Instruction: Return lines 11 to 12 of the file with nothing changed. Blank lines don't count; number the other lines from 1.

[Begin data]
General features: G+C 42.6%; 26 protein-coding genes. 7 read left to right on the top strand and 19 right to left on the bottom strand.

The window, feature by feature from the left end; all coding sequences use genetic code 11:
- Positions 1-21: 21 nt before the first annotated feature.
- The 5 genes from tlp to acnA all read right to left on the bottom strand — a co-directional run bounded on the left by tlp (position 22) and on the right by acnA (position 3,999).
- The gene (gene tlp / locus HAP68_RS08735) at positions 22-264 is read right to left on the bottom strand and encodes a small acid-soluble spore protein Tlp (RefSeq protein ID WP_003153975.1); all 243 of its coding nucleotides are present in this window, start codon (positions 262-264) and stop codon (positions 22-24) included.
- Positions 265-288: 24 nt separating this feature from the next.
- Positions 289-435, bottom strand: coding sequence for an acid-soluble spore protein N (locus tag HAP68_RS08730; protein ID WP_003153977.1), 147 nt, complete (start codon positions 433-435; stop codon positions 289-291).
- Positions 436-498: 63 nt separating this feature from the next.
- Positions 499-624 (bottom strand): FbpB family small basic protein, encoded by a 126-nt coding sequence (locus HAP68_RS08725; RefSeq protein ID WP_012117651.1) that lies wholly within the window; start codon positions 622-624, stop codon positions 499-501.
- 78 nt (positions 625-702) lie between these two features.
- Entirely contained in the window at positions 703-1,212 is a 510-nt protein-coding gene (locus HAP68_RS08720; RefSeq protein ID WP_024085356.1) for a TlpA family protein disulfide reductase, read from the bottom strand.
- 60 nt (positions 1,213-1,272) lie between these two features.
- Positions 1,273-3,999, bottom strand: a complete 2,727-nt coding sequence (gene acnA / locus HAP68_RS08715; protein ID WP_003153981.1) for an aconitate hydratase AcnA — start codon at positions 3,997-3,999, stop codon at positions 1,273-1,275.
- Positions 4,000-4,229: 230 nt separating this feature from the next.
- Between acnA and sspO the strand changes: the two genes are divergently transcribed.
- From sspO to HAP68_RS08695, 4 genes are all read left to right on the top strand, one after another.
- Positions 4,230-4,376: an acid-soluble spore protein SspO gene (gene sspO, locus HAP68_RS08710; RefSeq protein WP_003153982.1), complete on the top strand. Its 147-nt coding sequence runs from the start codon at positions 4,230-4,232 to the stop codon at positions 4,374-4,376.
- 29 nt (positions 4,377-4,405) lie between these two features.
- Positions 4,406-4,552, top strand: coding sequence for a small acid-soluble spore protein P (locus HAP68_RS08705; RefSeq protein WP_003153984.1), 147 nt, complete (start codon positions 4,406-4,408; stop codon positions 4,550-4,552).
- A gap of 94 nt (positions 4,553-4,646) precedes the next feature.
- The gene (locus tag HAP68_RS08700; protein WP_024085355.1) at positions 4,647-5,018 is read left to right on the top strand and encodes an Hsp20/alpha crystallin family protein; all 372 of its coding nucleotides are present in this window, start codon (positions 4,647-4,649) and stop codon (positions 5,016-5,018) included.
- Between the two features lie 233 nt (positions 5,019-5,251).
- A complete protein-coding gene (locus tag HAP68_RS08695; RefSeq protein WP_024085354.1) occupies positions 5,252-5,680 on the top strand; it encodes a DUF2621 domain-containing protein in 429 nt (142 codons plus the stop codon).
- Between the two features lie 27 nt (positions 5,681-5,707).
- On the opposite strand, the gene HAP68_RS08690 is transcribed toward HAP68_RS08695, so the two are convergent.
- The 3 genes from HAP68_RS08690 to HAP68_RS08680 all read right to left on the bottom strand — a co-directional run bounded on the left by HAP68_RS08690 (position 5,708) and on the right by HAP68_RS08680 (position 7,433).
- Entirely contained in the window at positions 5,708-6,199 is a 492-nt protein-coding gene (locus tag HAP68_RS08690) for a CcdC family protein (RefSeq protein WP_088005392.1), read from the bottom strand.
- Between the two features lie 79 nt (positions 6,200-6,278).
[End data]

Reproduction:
- Entirely contained in the window at positions 703-1,212 is a 510-nt protein-coding gene (locus HAP68_RS08720; RefSeq protein ID WP_024085356.1) for a TlpA family protein disulfide reductase, read from the bottom strand.
- 60 nt (positions 1,213-1,272) lie between these two features.